Hargeisa water supply is marred by both poor management and a lack of a clear strategic vision of viable development policy on Hargeisa water, an investigation by an independent consortium of intellectuals (ICI) in Hargeisa reveals.
Over the past 18 years the population in Hargeisa was experiencing increased demand of water as the population was exponentially exploding. Currently, 70 percent of the estimated one million people in the city relies on water trucking from Hargeisa vicinity for their daily water consumption which costs them a large proportion of their income.
This unremitting water problem and the unconcerned feeling of Hargeisa Water Agency towards those affected as well as the lack of the Central Government intervention in this matter has frustrated many people, particularly the poorer families.
However, the recent strike by water tankers held in a bid to defy the newly legislated exorbitant levies on transport, has further exasperated the existing frustration and resulted in the launching of the mass demonstration that left with some serious causalities in late December 2013.
Those compounded distresses have prompted some independent intellectuals in Hargeisa to conduct a research which has exposed in-depth information of the outcry and the root causes of the water shortage: lack of viable development policy and management flaws on the agency.
The research has revealed a significant economic disparity among the Hargeisa residents as a result of the water authority’s preference of certain areas, leading to a flaw in the management over the available amount of water.
In early 1990s, the city has a system of allocation on the water usage to serve all parts of Hargeisa where the mains are connected but now only 26 June and Koodbour sectors receive or utilize over 69% of the current water supply from the main source – Geeddeeble.
However, the other sectors of the city (Ahmed dhagax, Mohamoud Haybe, Ga’an Libah) receive only 21% of the water from the mains run by the agency, even though they account to more than 60% of the overall population of Hargeisa. The residents in 31 May, Mohamed Moge and M.Harun are totally dependent on water trucking as they are outside the limits of the water supply network.
The investigation also explored the socio-economic aspect of the water issue in Hargeisa and revealed that there is a significant amount of money saved by those people who have an access to Hargeisa water supply in contrast to those who have not.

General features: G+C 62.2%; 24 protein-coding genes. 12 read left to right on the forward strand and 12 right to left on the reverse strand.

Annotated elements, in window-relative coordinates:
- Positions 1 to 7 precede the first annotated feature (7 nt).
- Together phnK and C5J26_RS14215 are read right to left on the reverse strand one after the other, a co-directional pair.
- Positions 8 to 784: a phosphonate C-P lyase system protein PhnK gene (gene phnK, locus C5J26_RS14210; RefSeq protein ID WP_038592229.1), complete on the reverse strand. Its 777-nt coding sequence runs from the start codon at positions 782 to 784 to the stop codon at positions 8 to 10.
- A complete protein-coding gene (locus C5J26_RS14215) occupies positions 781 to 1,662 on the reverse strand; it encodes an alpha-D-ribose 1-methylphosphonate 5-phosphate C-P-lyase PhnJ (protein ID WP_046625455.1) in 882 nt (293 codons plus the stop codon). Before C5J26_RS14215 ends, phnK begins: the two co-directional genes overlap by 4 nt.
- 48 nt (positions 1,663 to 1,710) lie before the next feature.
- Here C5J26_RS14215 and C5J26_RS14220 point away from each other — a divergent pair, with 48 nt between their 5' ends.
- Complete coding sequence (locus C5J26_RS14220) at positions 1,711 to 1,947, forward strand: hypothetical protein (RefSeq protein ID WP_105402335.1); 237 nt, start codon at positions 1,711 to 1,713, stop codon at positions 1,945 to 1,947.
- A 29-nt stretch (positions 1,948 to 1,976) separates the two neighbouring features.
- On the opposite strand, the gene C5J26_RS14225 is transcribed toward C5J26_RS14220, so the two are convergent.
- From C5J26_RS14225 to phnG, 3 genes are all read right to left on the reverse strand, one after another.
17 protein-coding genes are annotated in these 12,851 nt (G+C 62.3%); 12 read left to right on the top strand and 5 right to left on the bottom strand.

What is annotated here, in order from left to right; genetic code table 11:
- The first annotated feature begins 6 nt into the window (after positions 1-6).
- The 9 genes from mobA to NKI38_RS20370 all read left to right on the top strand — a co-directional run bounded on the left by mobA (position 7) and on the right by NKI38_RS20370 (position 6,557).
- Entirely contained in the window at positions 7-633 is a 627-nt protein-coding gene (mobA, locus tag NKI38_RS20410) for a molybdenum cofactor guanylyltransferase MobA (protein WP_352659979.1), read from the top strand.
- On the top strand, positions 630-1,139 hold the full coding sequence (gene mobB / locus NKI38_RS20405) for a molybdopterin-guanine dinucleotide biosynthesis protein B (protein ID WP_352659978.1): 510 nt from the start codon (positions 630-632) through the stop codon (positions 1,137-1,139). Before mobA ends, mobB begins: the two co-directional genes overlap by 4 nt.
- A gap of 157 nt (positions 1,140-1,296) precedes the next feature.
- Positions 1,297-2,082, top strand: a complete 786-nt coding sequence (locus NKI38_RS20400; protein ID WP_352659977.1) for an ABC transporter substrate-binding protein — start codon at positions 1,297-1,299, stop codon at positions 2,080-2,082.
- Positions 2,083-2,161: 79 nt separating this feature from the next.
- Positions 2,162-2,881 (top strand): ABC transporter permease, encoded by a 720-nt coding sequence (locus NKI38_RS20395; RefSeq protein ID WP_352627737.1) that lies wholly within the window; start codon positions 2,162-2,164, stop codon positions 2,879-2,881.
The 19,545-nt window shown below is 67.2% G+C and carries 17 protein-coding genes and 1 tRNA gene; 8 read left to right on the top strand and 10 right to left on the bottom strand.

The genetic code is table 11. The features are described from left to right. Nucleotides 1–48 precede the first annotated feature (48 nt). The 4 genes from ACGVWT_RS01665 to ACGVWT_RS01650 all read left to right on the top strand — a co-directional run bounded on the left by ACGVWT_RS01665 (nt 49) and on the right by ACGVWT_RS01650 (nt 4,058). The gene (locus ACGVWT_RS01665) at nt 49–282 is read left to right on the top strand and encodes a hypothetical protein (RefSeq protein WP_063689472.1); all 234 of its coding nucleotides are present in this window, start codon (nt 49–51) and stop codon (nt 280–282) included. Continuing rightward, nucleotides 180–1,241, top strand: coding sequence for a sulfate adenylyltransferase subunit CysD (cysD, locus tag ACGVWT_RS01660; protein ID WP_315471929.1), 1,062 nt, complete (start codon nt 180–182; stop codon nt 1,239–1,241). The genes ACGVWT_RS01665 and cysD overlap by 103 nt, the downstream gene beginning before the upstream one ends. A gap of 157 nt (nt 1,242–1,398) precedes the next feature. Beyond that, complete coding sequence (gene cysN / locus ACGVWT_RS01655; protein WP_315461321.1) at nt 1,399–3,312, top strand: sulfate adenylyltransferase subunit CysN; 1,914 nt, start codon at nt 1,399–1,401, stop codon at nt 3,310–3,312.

As the report finding showed, there is a great variance over household expenditure on water between the beneficiaries and non-beneficiaries of Hargeisa water supply. In comparison, the poorer families who depend on water trucks spend around $160 per annum on water while their counterparts who use water from mains spend only $34 instead.
Similarly the more economically better families who also depend on water trucking spend $672 a year while those their homes connected to water mains pay $150 per annum. That means a well-off family who is connected to the mains pays $10 less per year than a poorer family that lives in an area without water supply line and at the same time, the wealthy -family uses 6200 litres equivalent to 31 barrels of water annually more than that disadvantaged family.
The ICI report highlighted also a number imperfections related to the planning and implementation stages of the new water expansion project under the control or the management of Hargeisa Water Agency (HWA).
The new projects are intended to alleviate problems of the water shortage in the city by supplying enough clean water to all the sectors of the town including to those without the water connections now. The two projects in question are Hargeisa Urban Water Supply Upgrading Project (HUWSUP) and Haraf water project.
The Hargeisa Urban Water Supply Upgrading Project is a 42 month scheme of construction and capacity building costing EUR-16.5-million which is jointly funded by the European Union (EUR-15.5-million) and the UN-Habitat (EUR-1million) in 2012 in achieving the recommendations of the EU funded study in 2008.
The project is implemented by UN-Habitat in partnership with the Hargeisa Water Agency and the Somaliland Ministry of Water Resources.
The independent consortium of intellectuals (ICI) further blamed the manager of Hargeisa Water Agency, Mr Ibrahim Siad Yonis to have changed the original scope of the project initially set out in the recommendations of EU funded study after UN-Habitat has consulted with him on the utilization of donated funds for the project.
Mr Yonis has submitted his master plan to UN-Habitat during the consultation in which he outlined to replace the existing two parallel transmission pipes of 12 inch diameter each from Geed Deeble with a new single 24 inch diameter pipe, to repair existing Water Tank at Biyo Khadar and to restore some of the existing wells at the source as well as carrying out a capacity building activity for the agency. The UN-habitat is acting upon this master plan now for the implementation of this crucial project and partially shelved the projected objective of the unabridged funded project.